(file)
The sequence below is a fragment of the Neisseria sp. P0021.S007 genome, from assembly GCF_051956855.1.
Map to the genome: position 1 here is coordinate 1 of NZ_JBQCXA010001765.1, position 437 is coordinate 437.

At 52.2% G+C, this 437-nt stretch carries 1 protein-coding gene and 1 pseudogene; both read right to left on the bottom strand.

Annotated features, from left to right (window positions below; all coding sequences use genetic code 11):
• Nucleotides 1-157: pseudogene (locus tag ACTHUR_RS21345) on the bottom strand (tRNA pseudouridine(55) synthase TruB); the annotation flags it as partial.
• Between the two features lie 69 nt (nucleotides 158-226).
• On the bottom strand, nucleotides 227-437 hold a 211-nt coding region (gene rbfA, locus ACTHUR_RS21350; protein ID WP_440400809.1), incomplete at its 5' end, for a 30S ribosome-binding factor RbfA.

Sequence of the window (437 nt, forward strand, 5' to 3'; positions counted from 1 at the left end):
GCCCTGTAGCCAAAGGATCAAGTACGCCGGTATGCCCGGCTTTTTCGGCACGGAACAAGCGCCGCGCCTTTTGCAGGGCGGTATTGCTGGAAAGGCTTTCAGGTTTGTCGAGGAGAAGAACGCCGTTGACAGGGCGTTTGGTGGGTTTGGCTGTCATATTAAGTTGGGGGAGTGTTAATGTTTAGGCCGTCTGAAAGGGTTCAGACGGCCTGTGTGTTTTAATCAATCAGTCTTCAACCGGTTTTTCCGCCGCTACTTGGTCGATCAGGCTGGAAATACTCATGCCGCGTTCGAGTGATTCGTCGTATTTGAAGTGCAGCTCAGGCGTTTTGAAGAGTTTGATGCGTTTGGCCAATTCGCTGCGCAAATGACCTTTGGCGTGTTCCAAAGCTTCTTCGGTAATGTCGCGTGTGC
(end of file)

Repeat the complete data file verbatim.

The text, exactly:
The sequence below is a fragment of the Neisseria sp. P0021.S007 genome, from assembly GCF_051956855.1.
Map to the genome: position 1 here is coordinate 1 of NZ_JBQCXA010001765.1, position 437 is coordinate 437.

At 52.2% G+C, this 437-nt stretch carries 1 protein-coding gene and 1 pseudogene; both read right to left on the bottom strand.

Annotated features, from left to right (window positions below; all coding sequences use genetic code 11):
• Nucleotides 1-157: pseudogene (locus tag ACTHUR_RS21345) on the bottom strand (tRNA pseudouridine(55) synthase TruB); the annotation flags it as partial.
• Between the two features lie 69 nt (nucleotides 158-226).
• On the bottom strand, nucleotides 227-437 hold a 211-nt coding region (gene rbfA, locus ACTHUR_RS21350; protein ID WP_440400809.1), incomplete at its 5' end, for a 30S ribosome-binding factor RbfA.

Sequence of the window (437 nt, forward strand, 5' to 3'; positions counted from 1 at the left end):
GCCCTGTAGCCAAAGGATCAAGTACGCCGGTATGCCCGGCTTTTTCGGCACGGAACAAGCGCCGCGCCTTTTGCAGGGCGGTATTGCTGGAAAGGCTTTCAGGTTTGTCGAGGAGAAGAACGCCGTTGACAGGGCGTTTGGTGGGTTTGGCTGTCATATTAAGTTGGGGGAGTGTTAATGTTTAGGCCGTCTGAAAGGGTTCAGACGGCCTGTGTGTTTTAATCAATCAGTCTTCAACCGGTTTTTCCGCCGCTACTTGGTCGATCAGGCTGGAAATACTCATGCCGCGTTCGAGTGATTCGTCGTATTTGAAGTGCAGCTCAGGCGTTTTGAAGAGTTTGATGCGTTTGGCCAATTCGCTGCGCAAATGACCTTTGGCGTGTTCCAAAGCTTCTTCGGTAATGTCGCGTGTGC